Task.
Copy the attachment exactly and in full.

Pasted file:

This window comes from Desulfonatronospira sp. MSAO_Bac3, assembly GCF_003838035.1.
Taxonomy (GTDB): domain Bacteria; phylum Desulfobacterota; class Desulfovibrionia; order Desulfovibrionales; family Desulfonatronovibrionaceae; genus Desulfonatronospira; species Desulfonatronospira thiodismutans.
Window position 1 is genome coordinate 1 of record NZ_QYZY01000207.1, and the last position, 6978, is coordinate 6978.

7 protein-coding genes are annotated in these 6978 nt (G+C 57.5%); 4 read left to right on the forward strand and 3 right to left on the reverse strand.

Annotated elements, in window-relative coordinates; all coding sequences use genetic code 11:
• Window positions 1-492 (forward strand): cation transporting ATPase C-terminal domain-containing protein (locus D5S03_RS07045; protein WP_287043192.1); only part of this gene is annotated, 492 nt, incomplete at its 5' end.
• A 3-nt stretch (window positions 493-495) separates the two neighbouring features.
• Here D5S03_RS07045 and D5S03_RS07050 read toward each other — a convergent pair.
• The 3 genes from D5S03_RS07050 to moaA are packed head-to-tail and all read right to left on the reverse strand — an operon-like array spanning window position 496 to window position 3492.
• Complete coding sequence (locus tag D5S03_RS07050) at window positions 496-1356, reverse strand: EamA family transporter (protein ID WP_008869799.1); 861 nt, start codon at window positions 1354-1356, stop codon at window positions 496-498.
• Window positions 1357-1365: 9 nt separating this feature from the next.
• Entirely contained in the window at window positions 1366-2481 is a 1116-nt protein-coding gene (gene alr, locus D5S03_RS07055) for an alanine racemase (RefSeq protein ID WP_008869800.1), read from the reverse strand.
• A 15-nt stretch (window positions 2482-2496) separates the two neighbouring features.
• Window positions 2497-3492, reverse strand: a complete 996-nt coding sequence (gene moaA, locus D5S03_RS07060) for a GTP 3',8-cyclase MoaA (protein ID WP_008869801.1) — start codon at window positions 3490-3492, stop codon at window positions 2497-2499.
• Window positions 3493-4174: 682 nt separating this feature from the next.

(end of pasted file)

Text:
This window comes from Desulfonatronospira sp. MSAO_Bac3, assembly GCF_003838035.1.
Taxonomy (GTDB): domain Bacteria; phylum Desulfobacterota; class Desulfovibrionia; order Desulfovibrionales; family Desulfonatronovibrionaceae; genus Desulfonatronospira; species Desulfonatronospira thiodismutans.
Window position 1 is genome coordinate 1 of record NZ_QYZY01000207.1, and the last position, 6978, is coordinate 6978.

7 protein-coding genes are annotated in these 6978 nt (G+C 57.5%); 4 read left to right on the forward strand and 3 right to left on the reverse strand.

Annotated elements, in window-relative coordinates; all coding sequences use genetic code 11:
• Window positions 1-492 (forward strand): cation transporting ATPase C-terminal domain-containing protein (locus D5S03_RS07045; protein WP_287043192.1); only part of this gene is annotated, 492 nt, incomplete at its 5' end.
• A 3-nt stretch (window positions 493-495) separates the two neighbouring features.
• Here D5S03_RS07045 and D5S03_RS07050 read toward each other — a convergent pair.
• The 3 genes from D5S03_RS07050 to moaA are packed head-to-tail and all read right to left on the reverse strand — an operon-like array spanning window position 496 to window position 3492.
• Complete coding sequence (locus tag D5S03_RS07050) at window positions 496-1356, reverse strand: EamA family transporter (protein ID WP_008869799.1); 861 nt, start codon at window positions 1354-1356, stop codon at window positions 496-498.
• Window positions 1357-1365: 9 nt separating this feature from the next.
• Entirely contained in the window at window positions 1366-2481 is a 1116-nt protein-coding gene (gene alr, locus D5S03_RS07055) for an alanine racemase (RefSeq protein ID WP_008869800.1), read from the reverse strand.
• A 15-nt stretch (window positions 2482-2496) separates the two neighbouring features.
• Window positions 2497-3492, reverse strand: a complete 996-nt coding sequence (gene moaA, locus D5S03_RS07060) for a GTP 3',8-cyclase MoaA (protein ID WP_008869801.1) — start codon at window positions 3490-3492, stop codon at window positions 2497-2499.
• Window positions 3493-4174: 682 nt separating this feature from the next.